Emerging Markets  

China’s prospects give reason for cheer

This article is part of
The Guide: Investing in emerging market equities

China’s prospects give reason for cheer
 This should be the sixth consecutive year where services and consumption growth in China will be larger than manufacturing and construction

The list of common complaints against China is long: there is a credit bubble and overinvestment, the economy is state-controlled and overheating, there is no innovation, companies have poor governance and you can’t trust the numbers. Looking at the facts, however, it becomes clear these criticisms are founded largely on misconceptions.

It is not surprising that investors worry about the health of the Chinese economy. Media coverage tends to focus on commentary from the perma-bears, who have been forecasting imminent collapse for many years. Yet the economy delivered many surprises in the first half of the year, again disappointing the pundits who predicted a hard landing.

A key part of the perma-bear thesis has been that the structure of the Chinese economy is unsustainable as it is based on investment, heavy industry and exports, rather than on consumption and services. That perspective is becoming outdated as the Chinese economy continues its rebalancing.

This year should be the sixth consecutive year where services and consumption will be larger than manufacturing and construction. In the first half of 2017, consumption accounted for 63 per cent of GDP growth, up from 42 per cent in 2006. Net exports accounted for about 2 per cent of China’s GDP last year, and were a negative contributor to GDP growth.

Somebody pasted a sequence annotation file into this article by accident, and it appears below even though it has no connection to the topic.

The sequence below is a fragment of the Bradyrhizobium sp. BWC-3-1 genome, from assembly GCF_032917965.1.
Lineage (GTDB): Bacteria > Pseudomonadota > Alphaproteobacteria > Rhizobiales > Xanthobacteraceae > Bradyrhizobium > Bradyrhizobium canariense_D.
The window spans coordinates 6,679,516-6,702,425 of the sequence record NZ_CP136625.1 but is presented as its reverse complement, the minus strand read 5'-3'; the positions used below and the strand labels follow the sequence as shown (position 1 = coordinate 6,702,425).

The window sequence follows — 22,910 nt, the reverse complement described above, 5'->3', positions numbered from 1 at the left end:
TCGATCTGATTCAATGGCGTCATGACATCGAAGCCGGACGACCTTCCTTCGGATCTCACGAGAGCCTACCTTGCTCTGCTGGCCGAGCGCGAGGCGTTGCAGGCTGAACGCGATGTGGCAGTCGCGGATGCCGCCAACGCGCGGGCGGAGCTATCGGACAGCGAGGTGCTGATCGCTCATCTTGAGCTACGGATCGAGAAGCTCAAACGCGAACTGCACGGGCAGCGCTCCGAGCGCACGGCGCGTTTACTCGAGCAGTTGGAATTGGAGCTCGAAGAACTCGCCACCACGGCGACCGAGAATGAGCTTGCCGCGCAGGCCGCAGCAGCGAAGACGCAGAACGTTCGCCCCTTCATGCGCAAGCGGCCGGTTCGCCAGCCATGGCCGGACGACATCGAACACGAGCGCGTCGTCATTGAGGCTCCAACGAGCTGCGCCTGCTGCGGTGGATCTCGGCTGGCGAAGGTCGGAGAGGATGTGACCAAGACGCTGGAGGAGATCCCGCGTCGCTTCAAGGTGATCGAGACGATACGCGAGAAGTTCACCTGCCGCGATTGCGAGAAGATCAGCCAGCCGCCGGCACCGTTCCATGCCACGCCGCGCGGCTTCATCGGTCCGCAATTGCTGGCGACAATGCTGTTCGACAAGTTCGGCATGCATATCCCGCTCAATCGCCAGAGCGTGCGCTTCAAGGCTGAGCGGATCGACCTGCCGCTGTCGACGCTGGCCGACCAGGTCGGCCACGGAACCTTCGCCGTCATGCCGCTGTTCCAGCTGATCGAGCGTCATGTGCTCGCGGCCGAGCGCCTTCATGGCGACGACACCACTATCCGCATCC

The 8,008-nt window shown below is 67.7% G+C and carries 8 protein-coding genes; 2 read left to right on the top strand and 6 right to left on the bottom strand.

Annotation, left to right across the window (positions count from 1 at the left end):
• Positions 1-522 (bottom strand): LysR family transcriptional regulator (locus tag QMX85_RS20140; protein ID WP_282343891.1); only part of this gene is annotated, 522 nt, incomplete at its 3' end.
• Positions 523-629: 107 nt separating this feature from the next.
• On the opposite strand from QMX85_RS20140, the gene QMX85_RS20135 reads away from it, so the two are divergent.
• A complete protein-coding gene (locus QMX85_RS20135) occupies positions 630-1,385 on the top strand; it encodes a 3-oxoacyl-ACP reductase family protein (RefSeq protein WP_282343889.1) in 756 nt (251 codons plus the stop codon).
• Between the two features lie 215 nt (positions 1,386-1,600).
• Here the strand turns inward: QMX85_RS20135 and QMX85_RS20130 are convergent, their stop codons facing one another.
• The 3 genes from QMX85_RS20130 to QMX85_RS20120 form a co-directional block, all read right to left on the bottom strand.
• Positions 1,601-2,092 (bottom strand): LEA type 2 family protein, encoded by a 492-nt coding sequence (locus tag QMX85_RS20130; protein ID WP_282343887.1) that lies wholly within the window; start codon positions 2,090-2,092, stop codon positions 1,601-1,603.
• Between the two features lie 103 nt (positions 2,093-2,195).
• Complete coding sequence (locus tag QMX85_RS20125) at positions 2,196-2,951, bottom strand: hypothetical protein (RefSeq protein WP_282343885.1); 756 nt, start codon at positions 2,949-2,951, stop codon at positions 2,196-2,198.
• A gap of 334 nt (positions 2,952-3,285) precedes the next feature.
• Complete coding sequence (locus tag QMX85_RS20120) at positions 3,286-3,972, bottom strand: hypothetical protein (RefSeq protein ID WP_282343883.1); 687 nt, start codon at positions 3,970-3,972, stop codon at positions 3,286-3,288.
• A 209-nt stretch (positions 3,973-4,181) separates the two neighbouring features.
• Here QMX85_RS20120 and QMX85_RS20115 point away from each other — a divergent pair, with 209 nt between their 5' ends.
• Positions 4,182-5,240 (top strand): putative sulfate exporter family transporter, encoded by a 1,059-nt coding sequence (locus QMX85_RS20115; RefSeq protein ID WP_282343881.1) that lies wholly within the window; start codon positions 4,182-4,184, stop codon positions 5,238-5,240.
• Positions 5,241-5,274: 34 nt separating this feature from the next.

China’s economy is also rebalancing in another important way: it is becoming entrepreneurial. In the early 1980s there were no private companies in the country, compared with today where about 85 per cent of urban employment is in small, privately owned firms. State-owned enterprises are shrinking, and net job creation is by entrepreneurial, private companies. Prices of most goods and services are set by the market. 

The state (and the Communist Party) continues to play an outsized role in the economy – especially in the financial sector – but the rise of the private sector has been rapid and irreversible.

China’s economy faces plenty of challenges, but these should be put in context. In early 2016, many predicted China would run out of foreign exchange reserves by the end of the year, and its currency would devalue sharply against the dollar. Neither of those events took place, and reserves have since risen and the renminbi strengthened. But it is worth nothing the direction of the currency is determined primarily by the dollar, rather than the health of the Chinese economy. The renminbi was hit as the dollar strengthened in 2016, but the opposite has occurred this year.

But what about China’s debt burden? There is no denying that the nation’s debt has risen significantly. To a significant extent, every country’s banking system is shaped by its political system. And every nation’s solution to a banking system problem is based on politics. 

All Chinese banks are controlled by the Chinese government, and the potential bad loans are those extended by government-run banks to state-owned enterprises, at the direction of the government for social and political reasons. This policy is not going to cause a banking system collapse as the Chinese government will over time absorb the majority of the burden of these bad loans. The fiscal deficit to GDP ratio will rise, but there won’t be a banking crisis.